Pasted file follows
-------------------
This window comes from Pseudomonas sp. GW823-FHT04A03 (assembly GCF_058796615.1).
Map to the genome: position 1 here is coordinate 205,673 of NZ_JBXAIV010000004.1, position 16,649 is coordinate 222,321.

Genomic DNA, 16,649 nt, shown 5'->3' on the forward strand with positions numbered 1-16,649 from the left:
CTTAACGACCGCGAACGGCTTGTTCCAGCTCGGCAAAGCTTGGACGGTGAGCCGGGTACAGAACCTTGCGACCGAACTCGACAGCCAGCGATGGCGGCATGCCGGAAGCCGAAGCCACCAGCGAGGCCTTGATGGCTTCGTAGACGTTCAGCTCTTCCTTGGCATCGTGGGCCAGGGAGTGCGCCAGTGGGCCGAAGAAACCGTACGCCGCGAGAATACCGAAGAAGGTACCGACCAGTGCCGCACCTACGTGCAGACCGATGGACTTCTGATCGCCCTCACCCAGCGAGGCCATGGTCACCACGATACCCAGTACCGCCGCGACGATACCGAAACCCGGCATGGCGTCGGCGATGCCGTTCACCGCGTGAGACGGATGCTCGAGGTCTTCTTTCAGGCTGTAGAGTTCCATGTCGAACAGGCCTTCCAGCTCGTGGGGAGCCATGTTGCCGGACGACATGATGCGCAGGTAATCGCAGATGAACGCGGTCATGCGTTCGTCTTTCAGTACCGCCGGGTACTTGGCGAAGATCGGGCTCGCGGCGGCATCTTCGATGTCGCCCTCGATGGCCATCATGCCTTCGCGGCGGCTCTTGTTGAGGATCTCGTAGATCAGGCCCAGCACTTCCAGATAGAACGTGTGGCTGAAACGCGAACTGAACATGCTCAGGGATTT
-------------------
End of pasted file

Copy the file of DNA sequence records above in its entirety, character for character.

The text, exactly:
This window comes from Pseudomonas sp. GW823-FHT04A03 (assembly GCF_058796615.1).
Map to the genome: position 1 here is coordinate 205,673 of NZ_JBXAIV010000004.1, position 16,649 is coordinate 222,321.

Genomic DNA, 16,649 nt, shown 5'->3' on the forward strand with positions numbered 1-16,649 from the left:
CTTAACGACCGCGAACGGCTTGTTCCAGCTCGGCAAAGCTTGGACGGTGAGCCGGGTACAGAACCTTGCGACCGAACTCGACAGCCAGCGATGGCGGCATGCCGGAAGCCGAAGCCACCAGCGAGGCCTTGATGGCTTCGTAGACGTTCAGCTCTTCCTTGGCATCGTGGGCCAGGGAGTGCGCCAGTGGGCCGAAGAAACCGTACGCCGCGAGAATACCGAAGAAGGTACCGACCAGTGCCGCACCTACGTGCAGACCGATGGACTTCTGATCGCCCTCACCCAGCGAGGCCATGGTCACCACGATACCCAGTACCGCCGCGACGATACCGAAACCCGGCATGGCGTCGGCGATGCCGTTCACCGCGTGAGACGGATGCTCGAGGTCTTCTTTCAGGCTGTAGAGTTCCATGTCGAACAGGCCTTCCAGCTCGTGGGGAGCCATGTTGCCGGACGACATGATGCGCAGGTAATCGCAGATGAACGCGGTCATGCGTTCGTCTTTCAGTACCGCCGGGTACTTGGCGAAGATCGGGCTCGCGGCGGCATCTTCGATGTCGCCCTCGATGGCCATCATGCCTTCGCGGCGGCTCTTGTTGAGGATCTCGTAGATCAGGCCCAGCACTTCCAGATAGAACGTGTGGCTGAAACGCGAACTGAACATGCTCAGGGATTT